(Prayer offered on the Public Address system for the entire La Salle Academy educational community on Thursday, 15 November 2018)
Let us remember that we are in the holy presence of God.
Lately, I’ve been thinking a lot about car rides home with my dad after sports practices or competitions.
Having four younger brothers meant there wasn’t much one-on-one time between parents and children in my family, so having these brief car rides gave me the rare opportunity for time with my dad.
If it were after basketball practice, we’d have to drop off my friend, Jen, first. If it were after swim, I would be ravenous and barely able to focus on anything other than food. Sometimes we’d listen to the evening radio show with Delilah on Coast 93.3 and my dad would make fun of sappy stories callers would share and Delilah’s cliche advice. There were nights he would relay a comical incident I had missed at home. Often, he’d ask about school. But no matter the particulars, he would always ask about the practice or game and come back to the same question:
What do you think you could you have done differently?
It wasn’t nitpicking, critical, or demeaning. He didn’t ask what I could have done better, just differently. It didn’t matter that a teammate overthrew a pass, or set a bad pick. All he wanted to know was about my choices and my actions. He didn’t just ask this question when my team lost, or practice hadn’t gone well – he asked no matter the circumstance. And in doing so, my father taught me an important life lesson. He was training me to think about alternative approaches, to find better ways to communicate with others, and to assess my own actions and worry less about things I couldn’t control in others. Over time I came to realize that the only actions I could control in life were my own. Asking what I could have done differently challenged me to constantly evaluate my choices and my affect on the world around me.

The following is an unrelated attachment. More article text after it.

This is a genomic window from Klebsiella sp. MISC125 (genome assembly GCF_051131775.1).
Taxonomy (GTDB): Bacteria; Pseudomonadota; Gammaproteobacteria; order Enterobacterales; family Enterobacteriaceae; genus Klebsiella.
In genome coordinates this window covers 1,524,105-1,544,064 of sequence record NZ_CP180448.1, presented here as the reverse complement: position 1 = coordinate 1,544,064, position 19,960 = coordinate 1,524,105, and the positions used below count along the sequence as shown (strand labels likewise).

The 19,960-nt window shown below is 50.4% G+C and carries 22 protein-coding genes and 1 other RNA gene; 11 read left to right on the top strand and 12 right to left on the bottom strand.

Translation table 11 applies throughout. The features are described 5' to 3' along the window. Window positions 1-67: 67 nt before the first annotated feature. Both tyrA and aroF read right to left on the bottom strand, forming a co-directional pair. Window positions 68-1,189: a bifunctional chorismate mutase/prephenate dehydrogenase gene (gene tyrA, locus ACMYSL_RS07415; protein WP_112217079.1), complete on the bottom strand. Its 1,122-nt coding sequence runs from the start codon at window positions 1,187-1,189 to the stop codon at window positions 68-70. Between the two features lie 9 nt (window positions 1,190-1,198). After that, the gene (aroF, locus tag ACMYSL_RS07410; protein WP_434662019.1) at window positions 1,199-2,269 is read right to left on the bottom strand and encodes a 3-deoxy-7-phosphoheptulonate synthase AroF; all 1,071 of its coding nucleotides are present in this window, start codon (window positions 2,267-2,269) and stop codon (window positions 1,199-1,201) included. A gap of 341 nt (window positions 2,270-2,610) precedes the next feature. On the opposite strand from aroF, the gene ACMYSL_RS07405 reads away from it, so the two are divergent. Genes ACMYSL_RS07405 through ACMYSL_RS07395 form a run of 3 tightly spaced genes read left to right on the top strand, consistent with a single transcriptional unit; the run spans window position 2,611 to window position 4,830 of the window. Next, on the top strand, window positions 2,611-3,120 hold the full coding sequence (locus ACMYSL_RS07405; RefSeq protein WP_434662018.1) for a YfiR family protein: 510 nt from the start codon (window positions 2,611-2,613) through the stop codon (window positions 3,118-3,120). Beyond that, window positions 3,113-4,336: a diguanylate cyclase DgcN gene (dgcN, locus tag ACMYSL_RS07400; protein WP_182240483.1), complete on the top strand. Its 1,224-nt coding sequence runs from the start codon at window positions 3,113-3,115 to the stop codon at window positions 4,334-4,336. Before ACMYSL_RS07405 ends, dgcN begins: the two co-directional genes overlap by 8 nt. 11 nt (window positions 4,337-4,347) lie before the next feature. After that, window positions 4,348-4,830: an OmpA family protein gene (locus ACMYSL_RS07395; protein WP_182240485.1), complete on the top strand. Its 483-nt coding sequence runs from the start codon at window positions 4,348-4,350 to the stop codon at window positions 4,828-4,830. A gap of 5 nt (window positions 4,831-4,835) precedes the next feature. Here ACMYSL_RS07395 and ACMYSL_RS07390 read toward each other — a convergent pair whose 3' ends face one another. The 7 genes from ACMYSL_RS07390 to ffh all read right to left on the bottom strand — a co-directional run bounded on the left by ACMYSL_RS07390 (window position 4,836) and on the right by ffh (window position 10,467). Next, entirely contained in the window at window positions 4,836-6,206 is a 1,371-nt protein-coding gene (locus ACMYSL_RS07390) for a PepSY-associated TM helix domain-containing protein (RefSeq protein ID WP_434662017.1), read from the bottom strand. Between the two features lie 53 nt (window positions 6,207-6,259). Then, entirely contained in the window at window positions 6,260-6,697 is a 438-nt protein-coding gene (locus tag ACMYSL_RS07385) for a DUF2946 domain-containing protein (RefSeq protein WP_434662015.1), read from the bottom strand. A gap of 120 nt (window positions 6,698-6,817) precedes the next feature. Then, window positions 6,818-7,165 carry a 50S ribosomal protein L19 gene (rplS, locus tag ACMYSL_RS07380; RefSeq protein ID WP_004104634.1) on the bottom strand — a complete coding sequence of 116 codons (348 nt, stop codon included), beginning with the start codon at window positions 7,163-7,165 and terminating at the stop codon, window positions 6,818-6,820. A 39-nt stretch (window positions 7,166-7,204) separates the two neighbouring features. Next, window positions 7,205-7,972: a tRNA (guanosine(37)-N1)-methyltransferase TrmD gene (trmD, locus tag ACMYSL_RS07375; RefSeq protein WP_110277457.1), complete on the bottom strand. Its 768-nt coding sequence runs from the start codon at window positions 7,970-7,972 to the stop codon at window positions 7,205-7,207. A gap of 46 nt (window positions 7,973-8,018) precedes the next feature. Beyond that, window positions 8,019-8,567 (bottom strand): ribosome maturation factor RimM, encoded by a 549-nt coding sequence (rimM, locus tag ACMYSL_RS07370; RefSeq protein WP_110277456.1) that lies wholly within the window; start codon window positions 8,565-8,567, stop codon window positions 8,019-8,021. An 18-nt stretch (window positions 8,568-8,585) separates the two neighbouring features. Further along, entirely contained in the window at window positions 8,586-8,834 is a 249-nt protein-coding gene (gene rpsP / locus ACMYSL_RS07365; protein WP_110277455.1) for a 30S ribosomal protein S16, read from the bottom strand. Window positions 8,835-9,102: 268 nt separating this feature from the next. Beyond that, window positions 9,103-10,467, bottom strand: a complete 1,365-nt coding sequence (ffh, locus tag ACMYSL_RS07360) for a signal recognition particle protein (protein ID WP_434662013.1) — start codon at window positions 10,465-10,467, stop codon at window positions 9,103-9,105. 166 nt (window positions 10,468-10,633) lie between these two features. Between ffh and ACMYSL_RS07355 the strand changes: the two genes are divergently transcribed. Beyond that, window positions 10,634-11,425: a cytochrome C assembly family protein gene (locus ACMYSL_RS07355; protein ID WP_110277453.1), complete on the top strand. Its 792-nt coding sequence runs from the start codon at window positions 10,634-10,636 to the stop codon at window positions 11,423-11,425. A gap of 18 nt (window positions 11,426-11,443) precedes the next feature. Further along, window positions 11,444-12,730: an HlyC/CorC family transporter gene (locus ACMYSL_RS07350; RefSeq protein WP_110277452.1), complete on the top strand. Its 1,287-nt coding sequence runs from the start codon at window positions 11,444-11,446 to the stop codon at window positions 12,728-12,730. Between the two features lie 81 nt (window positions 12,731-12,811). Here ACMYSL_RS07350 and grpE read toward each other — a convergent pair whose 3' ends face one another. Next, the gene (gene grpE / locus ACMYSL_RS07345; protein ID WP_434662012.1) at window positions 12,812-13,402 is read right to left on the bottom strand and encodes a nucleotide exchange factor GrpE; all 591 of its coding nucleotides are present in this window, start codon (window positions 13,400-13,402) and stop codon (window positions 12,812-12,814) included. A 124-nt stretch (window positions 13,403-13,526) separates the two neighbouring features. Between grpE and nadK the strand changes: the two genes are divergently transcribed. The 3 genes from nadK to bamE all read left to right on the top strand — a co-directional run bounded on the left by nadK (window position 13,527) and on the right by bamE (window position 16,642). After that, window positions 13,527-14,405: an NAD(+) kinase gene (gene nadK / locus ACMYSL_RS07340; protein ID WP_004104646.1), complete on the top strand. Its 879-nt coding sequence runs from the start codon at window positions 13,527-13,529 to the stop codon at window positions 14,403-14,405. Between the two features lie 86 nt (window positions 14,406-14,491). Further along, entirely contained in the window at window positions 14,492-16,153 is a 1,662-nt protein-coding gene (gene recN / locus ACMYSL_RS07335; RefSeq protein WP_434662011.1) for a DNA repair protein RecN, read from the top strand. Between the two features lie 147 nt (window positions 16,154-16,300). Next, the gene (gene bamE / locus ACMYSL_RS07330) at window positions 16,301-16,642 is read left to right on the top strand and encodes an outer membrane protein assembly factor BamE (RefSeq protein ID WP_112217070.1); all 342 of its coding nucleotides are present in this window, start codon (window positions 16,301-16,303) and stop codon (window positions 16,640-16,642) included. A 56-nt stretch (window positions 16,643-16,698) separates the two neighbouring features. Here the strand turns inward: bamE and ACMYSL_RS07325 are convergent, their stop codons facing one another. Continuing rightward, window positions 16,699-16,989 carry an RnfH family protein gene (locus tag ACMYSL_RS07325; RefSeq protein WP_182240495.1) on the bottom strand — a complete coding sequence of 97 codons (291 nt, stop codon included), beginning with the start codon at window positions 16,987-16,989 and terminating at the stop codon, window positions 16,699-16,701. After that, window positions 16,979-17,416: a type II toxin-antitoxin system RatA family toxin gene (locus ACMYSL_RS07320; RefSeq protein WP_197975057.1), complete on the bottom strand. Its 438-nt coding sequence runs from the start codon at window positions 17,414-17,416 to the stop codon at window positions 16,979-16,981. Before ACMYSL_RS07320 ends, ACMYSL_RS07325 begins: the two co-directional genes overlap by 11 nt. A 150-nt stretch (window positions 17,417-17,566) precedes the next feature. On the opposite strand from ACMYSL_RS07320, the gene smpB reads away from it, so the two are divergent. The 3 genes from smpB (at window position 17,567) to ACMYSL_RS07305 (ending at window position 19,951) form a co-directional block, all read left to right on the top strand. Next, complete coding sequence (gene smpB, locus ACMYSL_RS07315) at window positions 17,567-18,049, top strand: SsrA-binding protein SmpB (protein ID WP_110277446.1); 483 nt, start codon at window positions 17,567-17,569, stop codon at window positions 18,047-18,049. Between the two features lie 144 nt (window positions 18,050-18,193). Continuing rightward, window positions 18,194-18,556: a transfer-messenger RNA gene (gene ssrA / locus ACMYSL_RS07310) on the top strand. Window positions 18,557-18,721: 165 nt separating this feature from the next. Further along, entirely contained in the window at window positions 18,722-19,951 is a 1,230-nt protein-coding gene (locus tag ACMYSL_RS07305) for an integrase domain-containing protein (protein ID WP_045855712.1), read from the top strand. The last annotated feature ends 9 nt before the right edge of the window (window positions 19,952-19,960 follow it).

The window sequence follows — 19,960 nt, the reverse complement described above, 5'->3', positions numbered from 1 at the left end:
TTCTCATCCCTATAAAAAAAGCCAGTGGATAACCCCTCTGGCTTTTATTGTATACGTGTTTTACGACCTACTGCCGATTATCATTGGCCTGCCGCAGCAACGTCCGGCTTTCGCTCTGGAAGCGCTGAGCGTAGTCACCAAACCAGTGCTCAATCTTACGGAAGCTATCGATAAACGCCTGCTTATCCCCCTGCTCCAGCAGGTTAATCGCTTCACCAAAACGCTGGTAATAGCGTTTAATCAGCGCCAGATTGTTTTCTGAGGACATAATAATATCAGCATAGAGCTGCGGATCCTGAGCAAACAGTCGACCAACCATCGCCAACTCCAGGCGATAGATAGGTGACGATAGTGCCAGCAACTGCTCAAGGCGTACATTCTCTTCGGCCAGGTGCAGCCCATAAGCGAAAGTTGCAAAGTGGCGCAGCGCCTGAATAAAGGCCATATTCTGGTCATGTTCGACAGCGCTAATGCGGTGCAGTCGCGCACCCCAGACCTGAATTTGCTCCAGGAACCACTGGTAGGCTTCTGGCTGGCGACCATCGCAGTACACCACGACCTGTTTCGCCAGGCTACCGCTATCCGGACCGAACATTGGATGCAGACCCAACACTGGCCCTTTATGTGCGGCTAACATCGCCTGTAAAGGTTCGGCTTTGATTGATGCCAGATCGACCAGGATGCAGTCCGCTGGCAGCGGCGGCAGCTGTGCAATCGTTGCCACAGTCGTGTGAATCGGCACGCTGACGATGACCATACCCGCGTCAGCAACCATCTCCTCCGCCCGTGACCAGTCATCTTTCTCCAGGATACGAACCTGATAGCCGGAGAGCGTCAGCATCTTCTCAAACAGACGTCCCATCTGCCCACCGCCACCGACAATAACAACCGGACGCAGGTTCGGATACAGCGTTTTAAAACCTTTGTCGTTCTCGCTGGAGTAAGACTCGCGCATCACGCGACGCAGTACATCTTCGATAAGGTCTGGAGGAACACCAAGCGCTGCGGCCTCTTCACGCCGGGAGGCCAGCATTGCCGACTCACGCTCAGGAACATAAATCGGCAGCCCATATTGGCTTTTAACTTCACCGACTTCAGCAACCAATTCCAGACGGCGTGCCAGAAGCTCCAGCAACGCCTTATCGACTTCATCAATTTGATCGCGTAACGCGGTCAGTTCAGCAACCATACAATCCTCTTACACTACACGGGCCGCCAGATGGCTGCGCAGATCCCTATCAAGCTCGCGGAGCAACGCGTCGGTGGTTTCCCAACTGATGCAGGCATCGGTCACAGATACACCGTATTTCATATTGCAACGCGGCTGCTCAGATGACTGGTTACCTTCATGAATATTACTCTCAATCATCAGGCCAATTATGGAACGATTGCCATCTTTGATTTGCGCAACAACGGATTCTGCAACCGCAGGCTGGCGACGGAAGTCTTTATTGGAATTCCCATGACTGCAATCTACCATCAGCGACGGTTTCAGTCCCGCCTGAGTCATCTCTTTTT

I realize now it was a question he must have asked himself every day.
After he died three years ago, there was much grieving and the immediacy of the loss brought larger memories to the surface more often. But now, after some time has passed, I find my mind returning to simple moments with him which in many ways contributed more significantly to my development and approach to life than anything else.
Now, as a parent, I think about how much I want to emulate him. And maybe asking myself, at the end of each day, “What could I have done differently,” is start.
Let us pray:
When we become frustrated and anxious about events and circumstances around us, give us the grace to recognize and relinquish what is beyond our control.
Guide us, as my father did, to honestly assess our roles in our families and communities and to determine the ways we may best serve others. Amen.
Saint John Baptist de La Salle…Pray for us
Live Jesus in our Heart…forever.
Emily McLean–English Teacher